So, what is chaos?
Chaos is a scientific concept that is now used to describe the state of a system. That system, when considering leadership might be of mind, of environment, of interactions. It is a state. And, like H2O, that chaotic state is about the fact that it is in change. It is not fixed.This makes chaos a powerful state because there is the opportunity to respond to the state of chaos.
Over the next four weeks, we will explore Chaos in more detail, starting this week with the idea of chaos being an opportunity.
The idea of chaos opportunity
In a “tongue-in-cheek” comment Peter Marsh and Stefan Stern, in their initial evaluation of WL Gore’s success, suggest that If you want to achieve 50 years of almost continuous growth, you now know what you have to do: abolish management and get rid of all the employees.
But, taking the tongue out of the cheek, they later uncover that some of the success is actually about the non-hierarchial structure of the company.
The chaos conversation…
A number of years ago, during a casual conversation with an executive of a financial institute I discovered that, for him, the thought of not having a hierarchical and rigid organisation and decision-making structure would allow for “people going off and doing their own thing”. What irony considering what has been revealed thus far from the Banking Royal Commission here in Australia.
However, this executive clearly thought I was barking mad to suggest that chaos might be a valuable area to explore as an organisation. And he thought I was even madder when I encouraged him to understand the edge of chaos and how valuable it could be to find and be in it. Anyway, a strong tea was made and we moved onto whether the Wallabies would win – not much joy there either.
The conversation peaked my interest in what actually is it about things not being “under control” that gets some people very jumpy and so I started reading and observing.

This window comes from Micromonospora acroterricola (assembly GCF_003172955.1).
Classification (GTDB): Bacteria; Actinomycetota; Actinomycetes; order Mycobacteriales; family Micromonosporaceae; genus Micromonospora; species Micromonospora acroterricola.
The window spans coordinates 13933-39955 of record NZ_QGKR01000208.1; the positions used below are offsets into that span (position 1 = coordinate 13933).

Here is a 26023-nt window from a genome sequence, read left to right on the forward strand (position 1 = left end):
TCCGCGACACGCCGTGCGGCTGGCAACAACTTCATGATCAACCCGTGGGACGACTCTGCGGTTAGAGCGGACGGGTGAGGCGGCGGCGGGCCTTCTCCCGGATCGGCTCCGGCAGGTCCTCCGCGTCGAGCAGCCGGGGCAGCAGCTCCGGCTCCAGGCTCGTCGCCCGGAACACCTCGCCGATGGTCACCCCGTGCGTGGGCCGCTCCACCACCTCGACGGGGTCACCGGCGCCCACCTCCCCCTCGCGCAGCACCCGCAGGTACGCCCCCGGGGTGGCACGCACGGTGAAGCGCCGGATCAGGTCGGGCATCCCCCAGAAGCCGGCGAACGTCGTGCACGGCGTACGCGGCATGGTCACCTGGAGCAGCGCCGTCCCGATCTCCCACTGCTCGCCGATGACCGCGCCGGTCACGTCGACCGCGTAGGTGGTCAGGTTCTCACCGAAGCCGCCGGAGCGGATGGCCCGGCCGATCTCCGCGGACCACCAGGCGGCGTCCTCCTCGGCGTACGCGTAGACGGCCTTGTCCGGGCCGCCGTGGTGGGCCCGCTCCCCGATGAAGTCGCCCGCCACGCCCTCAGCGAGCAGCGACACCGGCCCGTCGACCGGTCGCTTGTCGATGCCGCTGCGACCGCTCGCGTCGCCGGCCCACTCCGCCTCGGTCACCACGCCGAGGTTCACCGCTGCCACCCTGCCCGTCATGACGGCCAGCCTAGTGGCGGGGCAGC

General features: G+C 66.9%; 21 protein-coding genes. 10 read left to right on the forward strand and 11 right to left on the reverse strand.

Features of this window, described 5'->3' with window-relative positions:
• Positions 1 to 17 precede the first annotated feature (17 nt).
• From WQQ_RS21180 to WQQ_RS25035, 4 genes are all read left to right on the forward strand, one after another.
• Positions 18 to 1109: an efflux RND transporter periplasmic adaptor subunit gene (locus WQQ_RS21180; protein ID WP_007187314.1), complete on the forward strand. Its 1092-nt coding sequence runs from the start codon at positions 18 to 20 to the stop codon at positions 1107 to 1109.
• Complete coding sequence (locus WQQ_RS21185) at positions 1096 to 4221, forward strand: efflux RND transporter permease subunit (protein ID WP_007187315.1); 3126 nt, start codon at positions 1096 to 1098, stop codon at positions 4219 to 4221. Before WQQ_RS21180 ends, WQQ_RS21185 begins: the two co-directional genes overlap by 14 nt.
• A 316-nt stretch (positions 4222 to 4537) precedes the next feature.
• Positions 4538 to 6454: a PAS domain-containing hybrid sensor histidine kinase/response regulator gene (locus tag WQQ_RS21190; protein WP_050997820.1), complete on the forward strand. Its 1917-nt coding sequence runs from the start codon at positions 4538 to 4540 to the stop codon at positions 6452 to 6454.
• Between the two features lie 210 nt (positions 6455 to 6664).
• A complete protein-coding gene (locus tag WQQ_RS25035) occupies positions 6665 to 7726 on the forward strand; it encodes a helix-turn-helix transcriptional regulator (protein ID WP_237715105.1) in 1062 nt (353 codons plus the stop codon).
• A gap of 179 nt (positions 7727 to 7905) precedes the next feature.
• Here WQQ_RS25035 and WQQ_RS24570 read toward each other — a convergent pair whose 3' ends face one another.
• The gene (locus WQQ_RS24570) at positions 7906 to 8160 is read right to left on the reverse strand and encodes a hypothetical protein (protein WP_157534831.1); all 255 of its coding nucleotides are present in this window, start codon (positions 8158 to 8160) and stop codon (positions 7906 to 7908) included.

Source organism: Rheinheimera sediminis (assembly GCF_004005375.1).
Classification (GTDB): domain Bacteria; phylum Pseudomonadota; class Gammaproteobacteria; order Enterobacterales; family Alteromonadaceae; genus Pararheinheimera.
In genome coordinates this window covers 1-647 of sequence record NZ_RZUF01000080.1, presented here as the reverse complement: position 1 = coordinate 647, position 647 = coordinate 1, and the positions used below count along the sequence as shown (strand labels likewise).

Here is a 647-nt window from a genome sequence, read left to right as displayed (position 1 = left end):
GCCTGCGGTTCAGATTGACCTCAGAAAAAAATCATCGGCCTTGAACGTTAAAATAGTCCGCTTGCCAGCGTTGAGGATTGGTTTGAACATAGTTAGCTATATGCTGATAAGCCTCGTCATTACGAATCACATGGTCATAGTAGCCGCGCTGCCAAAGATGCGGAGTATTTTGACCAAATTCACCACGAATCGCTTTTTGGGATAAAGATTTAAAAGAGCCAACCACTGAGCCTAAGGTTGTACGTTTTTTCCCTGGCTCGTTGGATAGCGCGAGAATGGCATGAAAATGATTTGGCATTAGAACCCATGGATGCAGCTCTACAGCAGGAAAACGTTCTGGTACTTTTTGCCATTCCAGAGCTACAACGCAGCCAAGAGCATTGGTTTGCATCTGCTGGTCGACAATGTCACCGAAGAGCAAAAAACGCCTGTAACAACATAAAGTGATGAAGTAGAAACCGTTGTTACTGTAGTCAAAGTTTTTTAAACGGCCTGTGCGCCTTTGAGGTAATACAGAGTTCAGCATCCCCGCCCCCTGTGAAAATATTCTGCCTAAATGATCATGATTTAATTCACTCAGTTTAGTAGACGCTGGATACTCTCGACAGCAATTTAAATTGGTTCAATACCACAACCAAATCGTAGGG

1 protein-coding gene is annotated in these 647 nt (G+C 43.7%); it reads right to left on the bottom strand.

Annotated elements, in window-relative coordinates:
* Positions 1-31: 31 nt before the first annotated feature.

I remember as a child riding my pony – she was a bugger and very strong-willed - we were a good match. She never quite did what I wanted and I loved her for it. I was regularly instructed to “get Polly under control”. But, secretly I delighted in the fact that she always didn’t quite do it the way she should have. I think I enjoyed being on the chaotic side, which is why chaos and my theory about “leadership space” have interested me for so long now. It is edgy and just a tad unconventional.
It was later on while studying for my Masters in Leadership, that I discovered the idea of the edge of chaos.
What is chaos?
Chaos is a scientific concept. It is simply a system that is characterised by unpredictability – that we can’t predict what will happen next.
An example is a raindrop running down a window panel. We can’t predict where it is going to flow. It is still a raindrop. We think we can see where it will run but we can never be certain. I remember long car trips as a child on rainy days watching the water streak horizontally across the passenger window. And I remember thinking “I wonder where this drop will go? I thought I could predict but never got it right, they seemed to track the paths of other droplets but would then do something “new”. Chaos!
Chaos is not a crisis or a natural emergency or an accident or a disaster.
Chaos is an unpredictable system.
There are parameters. There is connectivity. There is purpose. There is direction. But the system is not predictable – raindrops on a car window.